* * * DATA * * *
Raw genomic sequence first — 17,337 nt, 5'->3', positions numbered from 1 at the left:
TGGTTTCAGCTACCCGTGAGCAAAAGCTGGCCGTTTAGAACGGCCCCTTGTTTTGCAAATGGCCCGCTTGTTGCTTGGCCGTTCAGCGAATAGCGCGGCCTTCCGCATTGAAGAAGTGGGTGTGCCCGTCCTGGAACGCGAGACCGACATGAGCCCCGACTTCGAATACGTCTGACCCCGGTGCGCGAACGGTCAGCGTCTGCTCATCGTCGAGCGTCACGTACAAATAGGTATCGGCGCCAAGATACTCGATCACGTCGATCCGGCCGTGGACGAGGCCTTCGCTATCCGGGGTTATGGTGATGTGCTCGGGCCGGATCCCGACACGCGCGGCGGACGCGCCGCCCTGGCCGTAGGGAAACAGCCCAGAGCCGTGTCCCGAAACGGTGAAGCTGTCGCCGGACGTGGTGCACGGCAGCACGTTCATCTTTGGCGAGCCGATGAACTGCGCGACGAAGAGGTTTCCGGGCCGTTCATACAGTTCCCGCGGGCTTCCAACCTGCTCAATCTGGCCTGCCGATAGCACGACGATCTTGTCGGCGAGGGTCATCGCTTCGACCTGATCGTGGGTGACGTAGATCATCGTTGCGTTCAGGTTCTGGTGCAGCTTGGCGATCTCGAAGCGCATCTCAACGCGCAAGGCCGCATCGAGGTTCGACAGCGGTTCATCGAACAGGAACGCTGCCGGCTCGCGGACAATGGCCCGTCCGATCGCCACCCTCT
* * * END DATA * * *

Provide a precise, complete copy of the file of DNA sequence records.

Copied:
Raw genomic sequence first — 17,337 nt, 5'->3', positions numbered from 1 at the left:
TGGTTTCAGCTACCCGTGAGCAAAAGCTGGCCGTTTAGAACGGCCCCTTGTTTTGCAAATGGCCCGCTTGTTGCTTGGCCGTTCAGCGAATAGCGCGGCCTTCCGCATTGAAGAAGTGGGTGTGCCCGTCCTGGAACGCGAGACCGACATGAGCCCCGACTTCGAATACGTCTGACCCCGGTGCGCGAACGGTCAGCGTCTGCTCATCGTCGAGCGTCACGTACAAATAGGTATCGGCGCCAAGATACTCGATCACGTCGATCCGGCCGTGGACGAGGCCTTCGCTATCCGGGGTTATGGTGATGTGCTCGGGCCGGATCCCGACACGCGCGGCGGACGCGCCGCCCTGGCCGTAGGGAAACAGCCCAGAGCCGTGTCCCGAAACGGTGAAGCTGTCGCCGGACGTGGTGCACGGCAGCACGTTCATCTTTGGCGAGCCGATGAACTGCGCGACGAAGAGGTTTCCGGGCCGTTCATACAGTTCCCGCGGGCTTCCAACCTGCTCAATCTGGCCTGCCGATAGCACGACGATCTTGTCGGCGAGGGTCATCGCTTCGACCTGATCGTGGGTGACGTAGATCATCGTTGCGTTCAGGTTCTGGTGCAGCTTGGCGATCTCGAAGCGCATCTCAACGCGCAAGGCCGCATCGAGGTTCGACAGCGGTTCATCGAACAGGAACGCTGCCGGCTCGCGGACAATGGCCCGTCCGATCGCCACCCTCT